Old Town Dayton lies at the mouth of Gold Cañon on the Carson River. It’s the site of Nevada’s first gold discovery and a contender for being the state’s earliest Euro-American permanently inhabited settlement. After gold was discovered in California, thousands of fortune seekers trekked West. Those following the Carson River Route often camped at the mouth of Gold Cañon (Dayton) while waiting for snow to melt in the Sierra Nevada.
In the spring of 1849 frontiersman Abner Blackburn’s pack train camped near Gold Cañon on their way to California’s goldfields. With a bread pan and butcher knife, he prospected the creek bed, finding small quantities of placer gold. That day, his company continued prospecting, finding gold valued at about $10. The following year, 1850, a Mormon pioneer, John Orr, found a nugget weighing 19.4 grams. Nevada’s gold rush was on!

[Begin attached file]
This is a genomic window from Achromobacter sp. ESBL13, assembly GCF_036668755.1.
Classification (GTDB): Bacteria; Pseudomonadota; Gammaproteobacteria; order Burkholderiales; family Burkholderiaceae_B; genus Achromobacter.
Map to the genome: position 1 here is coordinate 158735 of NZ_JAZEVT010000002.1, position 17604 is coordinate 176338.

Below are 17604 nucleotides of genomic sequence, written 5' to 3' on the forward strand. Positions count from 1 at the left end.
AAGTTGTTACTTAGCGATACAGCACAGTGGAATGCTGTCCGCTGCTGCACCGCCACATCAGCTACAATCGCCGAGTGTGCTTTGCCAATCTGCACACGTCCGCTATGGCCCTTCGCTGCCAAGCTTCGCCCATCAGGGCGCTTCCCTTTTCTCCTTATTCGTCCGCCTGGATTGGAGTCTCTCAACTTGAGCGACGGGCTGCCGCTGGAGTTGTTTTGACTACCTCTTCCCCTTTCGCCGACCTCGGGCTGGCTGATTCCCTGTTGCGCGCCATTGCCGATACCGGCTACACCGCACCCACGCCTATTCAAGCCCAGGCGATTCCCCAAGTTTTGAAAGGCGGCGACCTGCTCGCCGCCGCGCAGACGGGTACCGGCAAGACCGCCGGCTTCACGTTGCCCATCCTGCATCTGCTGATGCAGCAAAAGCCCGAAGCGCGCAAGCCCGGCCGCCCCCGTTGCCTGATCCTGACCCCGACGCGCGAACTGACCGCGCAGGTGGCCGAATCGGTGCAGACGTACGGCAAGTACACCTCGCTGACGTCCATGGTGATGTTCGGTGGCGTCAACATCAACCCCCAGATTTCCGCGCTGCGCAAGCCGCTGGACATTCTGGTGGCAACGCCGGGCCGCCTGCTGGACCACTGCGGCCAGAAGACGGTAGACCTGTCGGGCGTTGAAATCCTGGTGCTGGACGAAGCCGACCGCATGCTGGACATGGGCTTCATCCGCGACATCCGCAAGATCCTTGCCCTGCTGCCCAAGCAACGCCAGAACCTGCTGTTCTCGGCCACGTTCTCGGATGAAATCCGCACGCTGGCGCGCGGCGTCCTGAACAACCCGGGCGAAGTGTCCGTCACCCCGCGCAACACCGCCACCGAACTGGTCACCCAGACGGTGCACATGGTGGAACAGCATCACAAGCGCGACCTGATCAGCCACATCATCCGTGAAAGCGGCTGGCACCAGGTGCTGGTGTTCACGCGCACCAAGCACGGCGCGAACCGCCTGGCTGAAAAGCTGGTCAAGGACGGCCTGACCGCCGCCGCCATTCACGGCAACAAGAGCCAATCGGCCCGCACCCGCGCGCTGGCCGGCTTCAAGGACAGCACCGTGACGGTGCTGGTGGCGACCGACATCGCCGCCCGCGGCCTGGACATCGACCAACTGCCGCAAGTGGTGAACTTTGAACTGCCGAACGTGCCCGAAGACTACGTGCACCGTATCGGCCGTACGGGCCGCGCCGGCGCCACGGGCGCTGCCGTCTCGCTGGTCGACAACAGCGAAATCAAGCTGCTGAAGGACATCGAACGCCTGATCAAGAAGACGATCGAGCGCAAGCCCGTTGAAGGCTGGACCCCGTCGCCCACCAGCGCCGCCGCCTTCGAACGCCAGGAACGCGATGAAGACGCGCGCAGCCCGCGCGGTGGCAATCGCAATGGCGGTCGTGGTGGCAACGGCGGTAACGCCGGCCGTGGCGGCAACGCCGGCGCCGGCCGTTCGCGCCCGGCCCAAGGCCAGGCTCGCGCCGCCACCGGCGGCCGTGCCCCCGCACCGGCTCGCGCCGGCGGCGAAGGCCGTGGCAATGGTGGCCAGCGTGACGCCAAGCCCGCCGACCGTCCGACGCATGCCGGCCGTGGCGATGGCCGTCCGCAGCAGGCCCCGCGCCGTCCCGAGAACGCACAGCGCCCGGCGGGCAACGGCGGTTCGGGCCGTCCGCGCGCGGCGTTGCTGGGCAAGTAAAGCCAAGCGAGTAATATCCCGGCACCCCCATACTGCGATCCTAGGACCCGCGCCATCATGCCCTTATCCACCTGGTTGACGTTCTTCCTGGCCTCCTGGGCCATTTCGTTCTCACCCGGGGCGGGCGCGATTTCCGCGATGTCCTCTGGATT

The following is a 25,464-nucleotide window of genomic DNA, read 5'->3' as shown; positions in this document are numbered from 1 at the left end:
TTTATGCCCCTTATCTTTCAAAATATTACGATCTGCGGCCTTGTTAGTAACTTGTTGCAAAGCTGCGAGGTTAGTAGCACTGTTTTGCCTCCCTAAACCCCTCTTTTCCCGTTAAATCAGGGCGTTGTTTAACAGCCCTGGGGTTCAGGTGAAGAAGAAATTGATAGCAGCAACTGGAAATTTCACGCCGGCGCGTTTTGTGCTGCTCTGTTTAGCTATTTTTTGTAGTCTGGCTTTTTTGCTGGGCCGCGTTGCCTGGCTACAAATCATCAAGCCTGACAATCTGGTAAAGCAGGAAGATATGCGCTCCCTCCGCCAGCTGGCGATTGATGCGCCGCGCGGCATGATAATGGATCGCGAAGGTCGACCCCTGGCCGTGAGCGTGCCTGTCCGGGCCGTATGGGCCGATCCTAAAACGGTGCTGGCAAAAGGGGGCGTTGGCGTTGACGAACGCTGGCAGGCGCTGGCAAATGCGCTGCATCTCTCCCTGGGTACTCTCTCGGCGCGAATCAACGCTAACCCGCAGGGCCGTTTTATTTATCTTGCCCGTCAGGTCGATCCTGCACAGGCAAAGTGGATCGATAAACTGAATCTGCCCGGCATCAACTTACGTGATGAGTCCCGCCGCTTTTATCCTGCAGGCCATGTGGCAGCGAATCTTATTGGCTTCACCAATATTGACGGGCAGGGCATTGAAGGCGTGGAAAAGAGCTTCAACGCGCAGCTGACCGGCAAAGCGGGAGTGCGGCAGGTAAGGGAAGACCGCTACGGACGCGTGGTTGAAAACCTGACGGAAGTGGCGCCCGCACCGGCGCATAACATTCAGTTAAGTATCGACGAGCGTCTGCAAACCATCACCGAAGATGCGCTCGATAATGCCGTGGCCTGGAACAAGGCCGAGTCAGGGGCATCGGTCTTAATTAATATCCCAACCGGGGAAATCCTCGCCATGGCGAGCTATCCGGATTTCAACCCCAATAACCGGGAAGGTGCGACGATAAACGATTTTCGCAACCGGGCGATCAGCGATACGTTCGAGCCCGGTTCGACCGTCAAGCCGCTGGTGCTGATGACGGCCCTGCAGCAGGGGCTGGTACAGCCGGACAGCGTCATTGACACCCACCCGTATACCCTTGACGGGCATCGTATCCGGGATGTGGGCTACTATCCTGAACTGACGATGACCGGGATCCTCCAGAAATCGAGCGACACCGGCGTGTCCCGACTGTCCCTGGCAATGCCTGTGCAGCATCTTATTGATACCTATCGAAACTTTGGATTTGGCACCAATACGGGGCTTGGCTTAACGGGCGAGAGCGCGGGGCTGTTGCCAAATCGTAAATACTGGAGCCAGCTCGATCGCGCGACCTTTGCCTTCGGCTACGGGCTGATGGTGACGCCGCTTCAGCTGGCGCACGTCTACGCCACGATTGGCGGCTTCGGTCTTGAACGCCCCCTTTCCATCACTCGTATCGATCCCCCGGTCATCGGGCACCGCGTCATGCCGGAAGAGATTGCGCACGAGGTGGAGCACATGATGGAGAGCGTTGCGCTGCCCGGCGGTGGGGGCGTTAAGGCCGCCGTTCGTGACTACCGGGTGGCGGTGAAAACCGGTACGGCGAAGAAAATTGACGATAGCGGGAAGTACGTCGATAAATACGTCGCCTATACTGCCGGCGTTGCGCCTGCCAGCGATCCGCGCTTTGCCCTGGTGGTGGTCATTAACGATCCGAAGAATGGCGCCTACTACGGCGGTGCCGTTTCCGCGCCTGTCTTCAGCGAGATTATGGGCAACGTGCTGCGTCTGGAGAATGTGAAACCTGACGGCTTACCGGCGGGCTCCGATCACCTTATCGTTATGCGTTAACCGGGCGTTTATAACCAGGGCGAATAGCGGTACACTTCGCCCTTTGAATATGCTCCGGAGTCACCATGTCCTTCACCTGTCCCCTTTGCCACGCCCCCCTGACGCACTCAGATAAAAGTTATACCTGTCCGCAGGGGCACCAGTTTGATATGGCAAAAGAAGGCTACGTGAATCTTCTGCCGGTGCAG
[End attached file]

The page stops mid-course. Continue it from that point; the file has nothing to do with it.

Hundreds of miners moved to Gold Cañon, located in Utah Territory. Soon their tent camps became a settlement where Dayton developed. Working their way up the canyon, prospectors struck it rich when they discovered the world-famous Comstock Lode in 1859. Remnants of the rock wall of the 1861 Pony Express station, called Nevada, still stands today. In the same year, Congress created Nevada Territory. The lively town became the first Lyon County seat in 1864.
Emigrants, Pony Express riders, Wells Fargo and Overland stagecoaches, and two railroads passed through the fertile Dayton Valley which is also the site of Nevada’s first Chinatown. Due to the Carson River, Dayton flourished as a milling and trade center, also serving as the breadbasket of the Comstock, supplying fresh produce, hay, grain, wood, and charcoal, from its piñon trees. Dayton remained a regional trade center into the 20th Century.
Old Town Dayton’s structures haven’t changed much since the late 1800s—it’s a place where you can step back in time. For more Dayton history, make sure to visit the Historical Society of Dayton Valley website at www.daytonnvhistory.org.
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